• Put That Kid in a Car Seat!

    Copyright 2006 Mike Patrick Jr, MD

    I don't currently advocate road rage. Laying on the horn, swearing like a sailor, and swerving around the slow guy in the passing lane is not my style. Of course, tastes change over time, so I'd like to reserve the right to practice road rage in the future. But understand this: It won't be the slow guy in the passing lane that sets me off. Instead, it will be stupid parents.

    You know the ones I'm talking about.  You see them on interstate highways and city streets and country roads. You point them out to your spouse, and explain their poor judgment to your children. At least I hope you do. These are the parents who drive with unrestrained kids in the car, ones who let Little Bobby climb over the headrest  and crouch on the floorboard and roam from window to window, pausing only to stick his tongue out at cars in the cruising lane.

    Why do some parents allow their children such freedom? I think it boils down to convenience. Dad doesn't want to wear a seatbelt and he doesn't want to hear Little Bobby screaming to get out of his. So Dad lets him roam.

    In every state, they're breaking the law. Not that it matters. Most states have secondary seatbelt laws, even for kids. This means police can only write a citation for an unrestrained occupant in the course of pulling a car over for another violation. But let's face it, toughening seatbelt laws into primary violations would do little to reduce the thousands of unrestrained children killed and injured in the United States each year. Why? Because you can't force common sense through legislation. Don't forget, these parents are stupid.

    If you are still reading, I suspect you are either not a stupid parent or you are motivated to rise above your stupidity. And since smart parents ask lots of good questions about the appropriate use of car seats, booster seats, and seatbelts, I will review the basics for you.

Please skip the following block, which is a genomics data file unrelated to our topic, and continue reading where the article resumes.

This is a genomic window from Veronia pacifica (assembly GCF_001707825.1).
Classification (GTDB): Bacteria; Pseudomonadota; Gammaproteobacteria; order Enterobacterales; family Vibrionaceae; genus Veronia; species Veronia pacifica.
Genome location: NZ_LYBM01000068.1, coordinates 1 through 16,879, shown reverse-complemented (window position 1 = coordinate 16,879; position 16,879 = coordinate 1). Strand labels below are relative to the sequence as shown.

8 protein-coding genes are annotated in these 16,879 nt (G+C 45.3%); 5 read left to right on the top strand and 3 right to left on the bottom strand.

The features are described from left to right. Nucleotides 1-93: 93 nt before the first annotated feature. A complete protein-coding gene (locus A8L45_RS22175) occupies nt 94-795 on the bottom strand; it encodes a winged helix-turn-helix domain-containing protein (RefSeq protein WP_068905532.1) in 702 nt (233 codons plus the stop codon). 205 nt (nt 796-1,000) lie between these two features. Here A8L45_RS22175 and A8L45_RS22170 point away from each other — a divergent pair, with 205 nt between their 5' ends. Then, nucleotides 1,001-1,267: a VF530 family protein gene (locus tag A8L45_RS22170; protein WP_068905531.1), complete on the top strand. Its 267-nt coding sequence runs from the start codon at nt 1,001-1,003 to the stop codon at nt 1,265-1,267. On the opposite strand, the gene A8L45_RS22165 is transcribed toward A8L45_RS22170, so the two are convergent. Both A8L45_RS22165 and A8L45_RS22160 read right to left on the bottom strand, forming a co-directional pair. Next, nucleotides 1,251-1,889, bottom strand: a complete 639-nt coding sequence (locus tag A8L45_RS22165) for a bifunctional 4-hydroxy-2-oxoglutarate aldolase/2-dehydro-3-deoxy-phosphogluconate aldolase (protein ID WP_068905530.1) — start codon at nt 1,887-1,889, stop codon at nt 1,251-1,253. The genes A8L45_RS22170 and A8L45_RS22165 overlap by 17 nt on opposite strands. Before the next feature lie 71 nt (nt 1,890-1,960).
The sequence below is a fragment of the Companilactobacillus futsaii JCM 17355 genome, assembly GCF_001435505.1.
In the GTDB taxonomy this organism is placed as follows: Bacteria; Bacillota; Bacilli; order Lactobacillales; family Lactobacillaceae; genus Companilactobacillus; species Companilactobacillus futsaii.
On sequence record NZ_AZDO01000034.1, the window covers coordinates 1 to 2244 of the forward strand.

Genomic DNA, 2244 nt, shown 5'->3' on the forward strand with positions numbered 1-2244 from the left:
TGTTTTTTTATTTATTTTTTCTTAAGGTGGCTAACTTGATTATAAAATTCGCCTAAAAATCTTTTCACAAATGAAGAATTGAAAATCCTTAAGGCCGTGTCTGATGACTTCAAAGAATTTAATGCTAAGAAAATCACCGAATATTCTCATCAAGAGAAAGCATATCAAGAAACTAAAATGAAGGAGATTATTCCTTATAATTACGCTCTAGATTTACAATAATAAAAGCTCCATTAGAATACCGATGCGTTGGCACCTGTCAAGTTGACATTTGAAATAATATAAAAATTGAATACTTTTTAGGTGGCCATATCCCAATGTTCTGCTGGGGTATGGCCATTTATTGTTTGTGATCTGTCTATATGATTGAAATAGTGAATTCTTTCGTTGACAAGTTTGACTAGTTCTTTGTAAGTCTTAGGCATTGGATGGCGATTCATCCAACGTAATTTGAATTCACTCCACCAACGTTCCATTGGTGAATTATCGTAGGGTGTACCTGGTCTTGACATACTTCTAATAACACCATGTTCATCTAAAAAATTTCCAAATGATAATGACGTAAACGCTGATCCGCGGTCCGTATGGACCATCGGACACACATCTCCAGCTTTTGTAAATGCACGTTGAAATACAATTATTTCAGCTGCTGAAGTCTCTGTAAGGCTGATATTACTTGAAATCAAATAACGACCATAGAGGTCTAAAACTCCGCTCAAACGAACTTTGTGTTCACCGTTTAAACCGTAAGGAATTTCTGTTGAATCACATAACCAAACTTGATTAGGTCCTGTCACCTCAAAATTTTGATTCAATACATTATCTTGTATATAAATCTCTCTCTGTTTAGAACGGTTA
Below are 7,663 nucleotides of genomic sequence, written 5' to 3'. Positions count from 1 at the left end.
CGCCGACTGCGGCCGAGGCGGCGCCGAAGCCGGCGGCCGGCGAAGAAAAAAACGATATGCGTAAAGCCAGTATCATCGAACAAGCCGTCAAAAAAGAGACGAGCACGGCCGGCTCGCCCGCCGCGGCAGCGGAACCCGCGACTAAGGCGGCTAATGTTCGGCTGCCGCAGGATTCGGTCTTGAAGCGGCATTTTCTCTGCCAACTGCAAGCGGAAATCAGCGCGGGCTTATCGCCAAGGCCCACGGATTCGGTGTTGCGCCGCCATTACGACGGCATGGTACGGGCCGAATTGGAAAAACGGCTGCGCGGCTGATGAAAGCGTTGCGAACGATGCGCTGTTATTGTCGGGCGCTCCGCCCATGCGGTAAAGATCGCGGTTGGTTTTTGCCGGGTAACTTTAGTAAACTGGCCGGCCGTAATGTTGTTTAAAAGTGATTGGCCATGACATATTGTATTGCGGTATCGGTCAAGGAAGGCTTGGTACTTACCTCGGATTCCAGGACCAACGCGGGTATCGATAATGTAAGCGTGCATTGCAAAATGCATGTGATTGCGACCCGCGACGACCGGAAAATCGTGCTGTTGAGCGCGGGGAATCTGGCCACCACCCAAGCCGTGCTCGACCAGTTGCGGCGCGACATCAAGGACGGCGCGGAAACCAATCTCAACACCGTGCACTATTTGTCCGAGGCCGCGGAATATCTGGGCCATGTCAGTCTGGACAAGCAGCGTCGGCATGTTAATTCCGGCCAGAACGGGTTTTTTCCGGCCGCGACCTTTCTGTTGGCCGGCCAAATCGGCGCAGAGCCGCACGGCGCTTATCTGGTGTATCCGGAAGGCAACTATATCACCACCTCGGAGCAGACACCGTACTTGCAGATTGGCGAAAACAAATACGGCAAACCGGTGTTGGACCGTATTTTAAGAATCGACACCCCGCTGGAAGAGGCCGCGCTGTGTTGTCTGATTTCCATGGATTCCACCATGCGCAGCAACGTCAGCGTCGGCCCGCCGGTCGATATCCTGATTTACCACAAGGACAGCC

The rules are pretty simple really. Until your child is a year old AND twenty pounds, use a rear-facing infant carrier in the back seat of your car. The middle of the seat is safest. Once your child is twenty pounds AND one year of age, it's safe to use a forward-facing car seat. Again, keep it in the back, and if possible, put it in the middle.

    When do you graduate to a booster seat? For most kids, you can make the move when they weigh forty pounds. Start with the type that has its own restraining harness. When your child outgrows the harness (usually between 50 and 65 pounds), advance to a booster that incorporates the car's safety belt. The important thing here is to make certain the belt fits properly. The lap belt should fit over the pelvic bones and not slip up to the belly. The shoulder belt should cross the chest, not the upper shoulder and not the neck. Many of these boosters feature an adjustable clip to keep the shoulder belt in a good position. Never forsake the shoulder belt. Serious injury is common among children in booster seats who only use a lap belt.

    For all car seats and boosters, be sure to follow the manufacturers guidelines for proper positioning and securing. You'll have to pay close attention here. Some seats are rear-facing only, some only face forward, others are reversible. Also pay attention to minimum and maximum length and weight for a given seat. If your child outgrows the length recommendation of a rear-facing infant seat, but is not yet a year old AND twenty pounds, you'll need a bigger reversible seat. Keep it rear-facing until he is big enough and old enough to face forward.

    When are kids ready for seat belts without a booster? When their feet reach the floor while their back is against the seat. The lap belt must fit snuggly across the pelvic bones (not the stomach), and the shoulder belt must fit snugly across the chest (not the upper shoulder or neck). The exact age varies from kid to kid. If your son or daughter is petite, he or she might be 10 or 11 years old before meeting this criteria. I realize this is much older than most people (especially children) want to believe. But I bring you the facts. Please, don't shoot the messenger.

    There's much more to say about car safety. When can kids ride up front? What about air bags? How do you secure premature babies and disabled children? The American Academy of Pediatrics has an excellent resource answering these and other questions at http://www.aap.org/family/carseatguide.htm

    So what do we do with the dad who won't buckle Little Bobby? It's a tough call. This is America. Parents have rights. Does Little Bobby have the right to life, liberty, and the pursuit of happiness? Is Dad interfering with that right? Maybe. Until we sort that out, you'll do well to avoid Dad's mistake. Be a good example to your children and always wear your seat belt. Insist on your children being properly secured from day one. Always use a car seat. Make no exceptions. Little Bobby figured out that if he screams loud enough and long enough, he gets to roam the car and stick his tongue out at passing cars. If you have a Little Bobby in your car, it's not too late. Let him scream. It won't last long. Will you be interfering with his life, liberty, and the pursuit of happiness? Maybe. But I know which choice I'd make. How about you?

     

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